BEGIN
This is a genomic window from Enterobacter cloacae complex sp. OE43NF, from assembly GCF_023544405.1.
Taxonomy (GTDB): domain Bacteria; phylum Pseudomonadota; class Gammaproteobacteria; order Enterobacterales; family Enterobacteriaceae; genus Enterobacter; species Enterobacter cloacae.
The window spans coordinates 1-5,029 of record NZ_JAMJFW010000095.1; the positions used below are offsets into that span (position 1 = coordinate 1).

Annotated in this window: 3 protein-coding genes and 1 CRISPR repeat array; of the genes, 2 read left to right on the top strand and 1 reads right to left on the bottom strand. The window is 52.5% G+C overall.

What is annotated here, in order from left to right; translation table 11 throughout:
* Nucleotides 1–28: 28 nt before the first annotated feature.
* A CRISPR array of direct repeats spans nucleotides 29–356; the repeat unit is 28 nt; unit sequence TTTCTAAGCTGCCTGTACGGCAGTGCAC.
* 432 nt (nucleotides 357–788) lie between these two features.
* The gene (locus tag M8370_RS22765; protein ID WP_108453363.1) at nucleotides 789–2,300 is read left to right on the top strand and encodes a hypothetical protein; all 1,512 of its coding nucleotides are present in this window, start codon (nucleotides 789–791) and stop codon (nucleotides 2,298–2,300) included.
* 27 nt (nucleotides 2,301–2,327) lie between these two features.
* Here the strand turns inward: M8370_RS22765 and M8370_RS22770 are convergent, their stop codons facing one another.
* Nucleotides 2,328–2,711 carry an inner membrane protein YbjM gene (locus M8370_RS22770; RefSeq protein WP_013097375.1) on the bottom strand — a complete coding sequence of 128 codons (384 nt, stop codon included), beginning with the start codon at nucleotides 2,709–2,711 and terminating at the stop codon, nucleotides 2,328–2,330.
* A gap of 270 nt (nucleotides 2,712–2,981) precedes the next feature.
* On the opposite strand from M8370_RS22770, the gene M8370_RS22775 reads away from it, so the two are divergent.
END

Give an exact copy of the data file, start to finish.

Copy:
This is a genomic window from Enterobacter cloacae complex sp. OE43NF, from assembly GCF_023544405.1.
Taxonomy (GTDB): domain Bacteria; phylum Pseudomonadota; class Gammaproteobacteria; order Enterobacterales; family Enterobacteriaceae; genus Enterobacter; species Enterobacter cloacae.
The window spans coordinates 1-5,029 of record NZ_JAMJFW010000095.1; the positions used below are offsets into that span (position 1 = coordinate 1).

Annotated in this window: 3 protein-coding genes and 1 CRISPR repeat array; of the genes, 2 read left to right on the top strand and 1 reads right to left on the bottom strand. The window is 52.5% G+C overall.

What is annotated here, in order from left to right; translation table 11 throughout:
* Nucleotides 1–28: 28 nt before the first annotated feature.
* A CRISPR array of direct repeats spans nucleotides 29–356; the repeat unit is 28 nt; unit sequence TTTCTAAGCTGCCTGTACGGCAGTGCAC.
* 432 nt (nucleotides 357–788) lie between these two features.
* The gene (locus tag M8370_RS22765; protein ID WP_108453363.1) at nucleotides 789–2,300 is read left to right on the top strand and encodes a hypothetical protein; all 1,512 of its coding nucleotides are present in this window, start codon (nucleotides 789–791) and stop codon (nucleotides 2,298–2,300) included.
* 27 nt (nucleotides 2,301–2,327) lie between these two features.
* Here the strand turns inward: M8370_RS22765 and M8370_RS22770 are convergent, their stop codons facing one another.
* Nucleotides 2,328–2,711 carry an inner membrane protein YbjM gene (locus M8370_RS22770; RefSeq protein WP_013097375.1) on the bottom strand — a complete coding sequence of 128 codons (384 nt, stop codon included), beginning with the start codon at nucleotides 2,709–2,711 and terminating at the stop codon, nucleotides 2,328–2,330.
* A gap of 270 nt (nucleotides 2,712–2,981) precedes the next feature.
* On the opposite strand from M8370_RS22770, the gene M8370_RS22775 reads away from it, so the two are divergent.